Every country suffered restrictions to liturgical use, but individual access to churches for private, personal spiritual activities usually remained permissible. In Italy, for example, churches continued to be the only collective buildings that were always open for individual attendance, even at the most critical times,4 and many people – even non-worshippers – appreciated their space and environmental values, precisely at a time of great spiritual and emotional suffering, regardless of religious aspects in the strict sense.
In broader terms, however, the pandemic experience can help to positively reconsider and reassess the potential of underused religious heritage. Community activities resumed more quickly only where large spaces were available, allowing adequate space between people. The large, often empty spaces of historic churches made it possible to reconcile people’s safety and the perceived unity of liturgical and spiritual space, overcoming an individualistic approach.
Extending this observation to the period after the pandemic, those spaces that were considered redundant and an unnecessary economic burden on shrinking communities until 2018, can, from 2020, be revalued and appreciated as spaces of abundance, surplus, freedom, for different forms of spiritual experience? Can the pandemic event suggest new possibilities for redundant churches of historical-artistic interest, devoid of mere utilitarianism? Are there social functions that can combine care for the artistic heritage, care for the community and attention to the spiritual dimension of spaces?
Methodology: A Retrospective Interpretation
In the absence of systematic data on the pandemic use of churches, a retrospective method is proposed. Previous experiences of communities reusing disused or underused churches are reinterpreted according to the research question identified above: through which design interventions can the extensive historical spaces of churches become ‘active shelters’ for communities in search of space? Communitarian spaces that are broad but relational, multifunctional but distinctive?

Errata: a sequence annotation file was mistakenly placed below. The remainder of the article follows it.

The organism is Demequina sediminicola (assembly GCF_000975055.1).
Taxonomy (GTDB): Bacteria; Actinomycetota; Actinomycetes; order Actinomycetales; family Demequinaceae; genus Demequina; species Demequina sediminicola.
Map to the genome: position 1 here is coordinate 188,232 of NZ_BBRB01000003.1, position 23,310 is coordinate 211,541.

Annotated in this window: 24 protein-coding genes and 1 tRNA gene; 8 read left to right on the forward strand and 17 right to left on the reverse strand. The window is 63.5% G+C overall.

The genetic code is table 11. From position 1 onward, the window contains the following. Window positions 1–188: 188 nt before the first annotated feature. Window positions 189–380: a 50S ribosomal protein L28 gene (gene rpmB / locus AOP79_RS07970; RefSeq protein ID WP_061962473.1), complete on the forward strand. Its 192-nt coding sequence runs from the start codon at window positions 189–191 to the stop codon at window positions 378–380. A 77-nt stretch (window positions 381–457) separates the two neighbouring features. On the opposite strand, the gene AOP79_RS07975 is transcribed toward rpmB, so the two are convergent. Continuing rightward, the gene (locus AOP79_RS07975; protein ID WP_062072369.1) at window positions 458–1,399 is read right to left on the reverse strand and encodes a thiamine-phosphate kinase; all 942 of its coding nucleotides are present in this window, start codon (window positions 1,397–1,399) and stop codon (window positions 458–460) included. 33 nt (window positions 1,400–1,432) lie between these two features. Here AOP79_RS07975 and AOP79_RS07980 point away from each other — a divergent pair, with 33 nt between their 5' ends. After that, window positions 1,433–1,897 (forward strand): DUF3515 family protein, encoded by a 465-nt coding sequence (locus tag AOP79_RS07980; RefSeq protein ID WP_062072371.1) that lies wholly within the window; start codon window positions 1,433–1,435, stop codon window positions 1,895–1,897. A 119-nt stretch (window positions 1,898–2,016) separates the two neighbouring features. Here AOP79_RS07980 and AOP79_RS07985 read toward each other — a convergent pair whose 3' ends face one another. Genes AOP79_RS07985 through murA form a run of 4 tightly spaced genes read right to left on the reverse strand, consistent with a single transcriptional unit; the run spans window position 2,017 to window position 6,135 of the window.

The reinterpretation mainly focuses on the relationship between different historical-cultural values5 and different potential purposes, considering whether these historical values are an obstacle to transformation, or on the contrary are a quality element to better characterize the use transformation, in terms of local identity and personal spirituality.
The research considers the critical literature existing on the subject (i.e. case studies that have already been selected with scientific criteria by academic research in the last five years6, for a total of about 170 case studies), from the last lustra before the pandemic, according to three selection criteria: i) historical artistic-architectural relevance, which present the greatest conservation problems (also for 20th century heritage); ii) densely populated urban contexts; iii) community or collective uses (no private commercial or residential use was considered).
The analysis of the cases selected defines some recurring scenarios and does not aim to create a catalogue of best-practices (each case is unique), but rather to highlight a sort of methodological abacus with respect to the potential for the best use of churches. The criterion of adaptability/resilience in the face of emergency situations, not just pandemics, but also natural disasters (earthquakes, floods, heat peaks in cities) or those of a humanitarian nature (migrations, social or health crises) is central. This abacus considers the historical-architectural aspects, interwoven with critical issues and potential for social reuse, prioritising the possible permanence and coexistence of traditional liturgical activities, or spiritual needs of a different nature.
Outcomes: Functions and Forms Between Hospitality, Safety, and Spirituality
Two lines of research are explored: